New Orleans — Several more independent charter school leaders soon will find themselves facing a question that others, including Sophie B. Wright Charter School’s principal, have been grappling with for more than a year: Should we move back under the wing of the Orleans Parish School Board?
If even one of the 14 schools expected to be eligible shifts back to the board, it would mark both an academic victory as well as a sign of faith in the previously derided School Board. Like most New Orleans public schools, Wright was taken over by the state’s Recovery School District immediately after the hurricane, part of a massive effort to improve failing schools.
As of last October, Wright and seven other campuses had improved their performance enough to leave the Recovery School District, which was always envisioned as temporary oversight for subpar schools. None of them did.
School Board officials project that six more charter schools will be eligible when annual scores are released at the end of the month. But that doesn’t mean they’re any more likely to jump from state oversight to the Orleans Parish School Board, Wright Principal Sharon Clark said.
That’s because they’d have to give up some degree of autonomy — and some amount of money. And then there’s the intangible concern about being associated with a board that at one time was mired in mismanagement, corruption and infighting.
Charters authorized by the Recovery School District or by the state Board of Elementary and Secondary Education are considered their own school districts — on par with the Orleans Parish School Board itself.
Their federal grant dollars flow directly to them.
Even more off-putting to some charters, the Orleans Parish School Board would take a percentage of any federal money that flows through its central office.
“I can go get any grant that I want and sign off on it, with my board, and that’s it,” Clark said. “You can’t do that” at schools that answer to the parish school board, she said.
Mickey Landry, executive director of the three-school Choice Foundation network, is facing the same dilemma for the first time this year. He said he’s not eager to be under a governance model that reduces autonomy.
Ditto for Jonathan Bertsch, the director of advocacy for KIPP New Orleans’ nine charter schools, three of which were eligible last year to return. KIPP schools are open to discussing a return to the School Board, but cash is tight enough without losing money to the central office bureaucracy, Bertsch said. Another KIPP school is expected to be eligible this year.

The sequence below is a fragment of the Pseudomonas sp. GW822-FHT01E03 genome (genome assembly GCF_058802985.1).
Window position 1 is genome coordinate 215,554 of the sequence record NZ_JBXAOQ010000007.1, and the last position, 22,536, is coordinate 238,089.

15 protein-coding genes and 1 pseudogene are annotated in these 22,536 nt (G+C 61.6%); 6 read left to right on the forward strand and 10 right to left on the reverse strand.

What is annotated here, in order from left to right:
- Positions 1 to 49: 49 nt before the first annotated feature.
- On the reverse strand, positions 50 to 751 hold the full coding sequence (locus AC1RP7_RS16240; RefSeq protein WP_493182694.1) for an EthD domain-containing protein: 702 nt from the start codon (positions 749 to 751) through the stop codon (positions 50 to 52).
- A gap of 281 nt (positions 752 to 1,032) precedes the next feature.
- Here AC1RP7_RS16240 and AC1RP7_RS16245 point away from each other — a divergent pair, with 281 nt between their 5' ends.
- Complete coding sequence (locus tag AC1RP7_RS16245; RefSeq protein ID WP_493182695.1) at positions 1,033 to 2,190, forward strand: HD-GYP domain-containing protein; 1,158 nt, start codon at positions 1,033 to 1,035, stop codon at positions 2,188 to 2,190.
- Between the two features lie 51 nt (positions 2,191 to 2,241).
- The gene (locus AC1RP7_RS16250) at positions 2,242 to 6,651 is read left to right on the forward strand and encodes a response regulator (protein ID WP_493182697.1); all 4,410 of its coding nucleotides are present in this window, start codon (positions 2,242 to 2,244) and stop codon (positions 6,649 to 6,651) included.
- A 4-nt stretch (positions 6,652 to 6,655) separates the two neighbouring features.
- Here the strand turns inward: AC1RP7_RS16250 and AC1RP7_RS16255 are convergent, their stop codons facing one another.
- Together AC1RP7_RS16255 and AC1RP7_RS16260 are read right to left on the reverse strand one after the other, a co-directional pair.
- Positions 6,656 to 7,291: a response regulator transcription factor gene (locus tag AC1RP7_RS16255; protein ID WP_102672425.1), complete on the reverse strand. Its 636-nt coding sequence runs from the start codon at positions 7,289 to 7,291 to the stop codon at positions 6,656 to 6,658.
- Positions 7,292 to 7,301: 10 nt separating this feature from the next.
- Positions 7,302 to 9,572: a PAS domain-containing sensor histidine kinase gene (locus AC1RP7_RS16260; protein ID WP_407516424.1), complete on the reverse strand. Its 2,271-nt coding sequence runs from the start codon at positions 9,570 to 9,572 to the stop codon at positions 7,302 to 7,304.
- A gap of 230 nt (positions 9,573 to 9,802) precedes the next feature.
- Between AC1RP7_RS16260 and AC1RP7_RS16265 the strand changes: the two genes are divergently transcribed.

The initial decision on whether to move back to the school board rests solely with the governing board of the charter school. It’s up to each charter board to decide whether to involve its parents and faculty in reaching a conclusion. Then, the state and parish school boards must agree.
Eligible schools will have until Dec. 1 to decide.
There is nothing underhanded about the cut of government grants that the school board takes for handling compliance paperwork and other indirect costs, board officials point out. The amount — near 9 percent this year — is capped by the state, and strict guidelines dictate how it can be spent. Paying fines is a prohibited use, for example; so are entertainment expenses.
In fact, charters set aside a portion of government grants to cover compliance costs, too — but smaller charter networks or single campuses frequently use that percentage to pay part of the salary of an administrator who handles other tasks. The cap is lower, at 7 percent.
Dollars aside, there’s also a trust issue.
“You want to work with a governing entity that is fair and that holds you accountable,” said Neerav Kingsland, director of New Schools for New Orleans, a charter school support organization. “And you need to trust that the rules of the game are fair, so to speak.”